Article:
But now, I can . And I did. My brother still calls it a fashionable version of Baingan-ka-bharta (a popular dish in Maharashtrian and Northern cuisine), but I beg to differ and call it a fancy Baba Ghanoush. Now picture this setting :


And some of this :


And then this :

Baba Ghanoush Continue reading

50th post and Arabic open-faced pies

So with this post, I have two awesome news to share.

Firstly, I got accepted in Le Cordon Bleu! Yeah baby, I am going to be trained at the premier patisserie institute at the culinary capital of the world. A month-long course in Paris. Yep, it’s happening. The land of boulangeries , fromageries  and patisseries. One and a half month to go. Wohoo!

Secondly, this is my 50th post. When I wrote the first post in February, I had just a vague idea of where I would like it to be six months later. I had no clue it would develop into this insanely interesting thing, that 90% of my brain space would be occupied by recipes and things to cook and write about. And I love it. I have also started harboring dreams of selling home-made goodies under my brand-name. Still thinking of a name, so a long way to go in that area, but who knows! It might be next year or a year after that. But soon. 🙂

For this 50th post, I had big plans of making a beautiful large ruffled chocolate cake. For some reason (may be excitement?) I forgot to layer my baking pan with parchment paper and the cake refused to come out in one piece. It was soft and deliciously rich, but came out in two parts. Never mind, lesson learnt : Always prepare your tray with a drizzle of oil and then layer it with parchment paper, before baking the cake.

For lunch we made these crisp open-faced pies with arabic dressing of red sumac. The traditional version is to top it with chickpeas, but since Akshay is an ardent meat lover, I made four toppings : Masala Chickpeas, Cajun Spiced Chicken, Zatar Mushrooms, and Oregano tomatoes.

Savory pies are a traditional recipe of Syrian Christians and called Ajeenat al-Fatayar, while the chickpea open faced pies are called Safeehat Hummus. These are specially served in the seven week long feast of Lent, right before Easter. The recipe is adapted from Habeeb Salloum’s book. I got it from the booksellers in Fort area of Mumbai, 300 authentic recipes with stories, at less than Rs. 250! It’s a keeper.

I baked them on the topmost rack in the oven to get crisp-on-the-edge and soft-in-the-center pies. You can also lightly top it with shredded cheese before baking.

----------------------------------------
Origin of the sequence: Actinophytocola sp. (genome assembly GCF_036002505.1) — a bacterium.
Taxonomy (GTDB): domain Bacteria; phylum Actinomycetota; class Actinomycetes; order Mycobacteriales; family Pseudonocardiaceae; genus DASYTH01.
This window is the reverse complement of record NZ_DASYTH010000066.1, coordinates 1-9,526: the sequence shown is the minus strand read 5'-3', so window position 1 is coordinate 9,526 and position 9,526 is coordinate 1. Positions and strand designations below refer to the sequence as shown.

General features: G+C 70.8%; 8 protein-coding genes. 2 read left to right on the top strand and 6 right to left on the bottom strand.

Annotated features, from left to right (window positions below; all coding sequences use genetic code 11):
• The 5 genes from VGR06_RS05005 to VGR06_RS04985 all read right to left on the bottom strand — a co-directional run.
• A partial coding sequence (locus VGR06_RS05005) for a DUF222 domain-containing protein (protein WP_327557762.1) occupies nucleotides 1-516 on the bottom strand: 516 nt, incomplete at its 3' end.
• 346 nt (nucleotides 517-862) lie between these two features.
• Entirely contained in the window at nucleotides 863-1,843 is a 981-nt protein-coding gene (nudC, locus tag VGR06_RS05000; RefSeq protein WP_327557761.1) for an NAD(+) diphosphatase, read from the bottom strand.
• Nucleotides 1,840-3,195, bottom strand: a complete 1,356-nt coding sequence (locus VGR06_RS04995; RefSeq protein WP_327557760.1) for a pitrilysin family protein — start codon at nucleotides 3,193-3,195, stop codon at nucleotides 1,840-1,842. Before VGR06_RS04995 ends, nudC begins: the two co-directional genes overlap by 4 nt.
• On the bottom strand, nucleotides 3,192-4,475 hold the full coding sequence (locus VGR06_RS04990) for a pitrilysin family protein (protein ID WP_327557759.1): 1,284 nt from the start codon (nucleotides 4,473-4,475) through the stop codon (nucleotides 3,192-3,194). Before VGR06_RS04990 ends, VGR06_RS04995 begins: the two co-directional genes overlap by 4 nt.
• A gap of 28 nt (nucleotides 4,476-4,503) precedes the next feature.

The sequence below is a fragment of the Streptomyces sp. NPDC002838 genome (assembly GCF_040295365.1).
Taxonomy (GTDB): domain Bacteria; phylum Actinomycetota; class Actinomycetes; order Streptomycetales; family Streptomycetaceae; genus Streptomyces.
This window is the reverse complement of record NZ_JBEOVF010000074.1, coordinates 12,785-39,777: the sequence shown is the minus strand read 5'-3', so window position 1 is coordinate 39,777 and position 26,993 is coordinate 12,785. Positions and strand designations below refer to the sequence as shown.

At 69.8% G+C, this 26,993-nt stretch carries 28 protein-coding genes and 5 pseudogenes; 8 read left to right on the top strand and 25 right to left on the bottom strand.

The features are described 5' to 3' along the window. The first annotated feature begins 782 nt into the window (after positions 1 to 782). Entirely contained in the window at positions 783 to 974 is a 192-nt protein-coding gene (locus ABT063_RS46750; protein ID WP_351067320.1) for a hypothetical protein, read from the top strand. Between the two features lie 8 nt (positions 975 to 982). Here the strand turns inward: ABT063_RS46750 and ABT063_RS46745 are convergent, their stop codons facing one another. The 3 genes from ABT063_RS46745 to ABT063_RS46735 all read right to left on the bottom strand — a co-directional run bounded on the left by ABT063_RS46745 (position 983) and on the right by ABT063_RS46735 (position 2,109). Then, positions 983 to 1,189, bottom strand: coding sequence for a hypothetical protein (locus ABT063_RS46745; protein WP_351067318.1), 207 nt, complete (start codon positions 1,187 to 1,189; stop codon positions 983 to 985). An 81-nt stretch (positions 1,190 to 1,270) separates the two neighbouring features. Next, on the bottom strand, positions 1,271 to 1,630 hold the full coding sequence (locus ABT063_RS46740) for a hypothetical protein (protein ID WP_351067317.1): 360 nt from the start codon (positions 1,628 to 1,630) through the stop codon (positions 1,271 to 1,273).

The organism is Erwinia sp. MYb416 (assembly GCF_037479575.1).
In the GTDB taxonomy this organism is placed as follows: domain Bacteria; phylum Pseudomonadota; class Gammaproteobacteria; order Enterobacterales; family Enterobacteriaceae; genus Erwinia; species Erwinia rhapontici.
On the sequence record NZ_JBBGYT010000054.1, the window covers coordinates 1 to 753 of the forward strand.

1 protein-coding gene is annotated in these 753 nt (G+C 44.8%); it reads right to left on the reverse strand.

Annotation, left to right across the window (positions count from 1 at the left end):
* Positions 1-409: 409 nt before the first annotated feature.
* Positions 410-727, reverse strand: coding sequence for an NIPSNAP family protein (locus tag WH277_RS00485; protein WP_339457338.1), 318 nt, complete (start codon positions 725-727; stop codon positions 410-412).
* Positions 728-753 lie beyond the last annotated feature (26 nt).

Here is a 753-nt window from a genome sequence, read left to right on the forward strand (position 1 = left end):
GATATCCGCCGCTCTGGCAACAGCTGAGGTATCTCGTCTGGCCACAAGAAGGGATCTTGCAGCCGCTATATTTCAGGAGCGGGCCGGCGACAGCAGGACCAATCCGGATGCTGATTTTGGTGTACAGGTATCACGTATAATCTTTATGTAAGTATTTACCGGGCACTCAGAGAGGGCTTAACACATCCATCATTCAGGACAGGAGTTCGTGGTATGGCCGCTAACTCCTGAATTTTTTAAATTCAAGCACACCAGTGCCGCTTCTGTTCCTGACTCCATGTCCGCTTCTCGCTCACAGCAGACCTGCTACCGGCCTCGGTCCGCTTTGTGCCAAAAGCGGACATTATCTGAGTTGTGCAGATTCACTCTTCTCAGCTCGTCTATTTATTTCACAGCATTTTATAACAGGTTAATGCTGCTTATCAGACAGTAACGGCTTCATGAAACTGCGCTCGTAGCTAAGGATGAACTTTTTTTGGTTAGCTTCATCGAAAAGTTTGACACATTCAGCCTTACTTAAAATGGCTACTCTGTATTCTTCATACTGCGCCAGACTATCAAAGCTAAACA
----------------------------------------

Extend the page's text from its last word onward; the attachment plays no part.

open faced pies

Basic Dough for Savory pies recipe:

Makes about 18 pies

What you will need :

  • 1 tbsp sugar
  • 1/4 cup lukewarm water
  • 1 package / 7 gms dry yeast
  • 3 cups all purpose flour
  • 2 tbsp butter, melted
  • 1/2 tsp salt
  • 1/8 tsp ground ginger
  • 1/4 cup warm milk
  • 1 tbsp olive oil

How to make :

  1. Dissolve sugar in water and then sprinkle in yeast and stir. Allow it to sit in a warm place until yeast begins to foam.
  2. Meanwhile, combine flour, butter, salt and ginger in a large mixing bowl. Make well in flour and add the milk and yeast mixture.
  3. Mix well, adding more warm milk or water as necessary. Do not allow the dough to become sticky.
  4. Shape into a ball. Brush the ball with some olive oil and place in a floured pan.
  5. Cover with a damp cloth and keep it in a warm place to rise till double in bulk.
  6. Cut it into 18 pieces and flatten each one into 4-5 inch disks. Keep the rest covered.
  7. After brushing with the spice mixture and adding the desired toppings (listed below), bake them at 200°C for about 7-8 minutes, till they get brown and crisp on the edges, but still soft in the centre.

Arabic Spice mixture:

  • 6 tbsp olive oil
  • 1 tsp baking soda
  • 2 tbsp sumac
  • 1/2 tsp oregano
  • 1/2 tsp salt
  • 1/2 tsp ground pepper
  • 1/2 tsp nutmeg

To make :

  1. Combine all the ingredients and let it rest for 5 minutes before using.
  2. Spread the dough rounds on a greased baking tray and brush the tops with this spice mixture.

For the Toppings :

Make these toppings and spread on the round disks of pie-dough after rubbing the spice mixture.

  1. Soak chickpeas overnight in water and baking soda. Drain. Cook them well in a pressure cooker, and rub with some salt and chilli powder.
  2. Wash and slice mushrooms, then cook in an open pan. Once the water from the mushrooms evaporates, season with salt and zatar powder.
  3. Shred chicken into 1 inch pieces and marinate with cajun spice, salt and chilli flakes. Then cook on a medium flame till 90%  done. (They will continue cooking once spread on the pies, so do not overcook).
  4. Combine chopped ripe tomatoes with oregano and salt and drain the water. Tomatoes are quite tender, and need not be cooked before spreading on the pie dough.

Garnish the pies with chopped basil leaves before serving. Enjoy your Syrian feast.

P.S : Looking forward to many posts and lovely adventures along the way. Cheers!

P.P.S : Also quite nervous about staying for a whole month away from home with a very rigorous class schedule.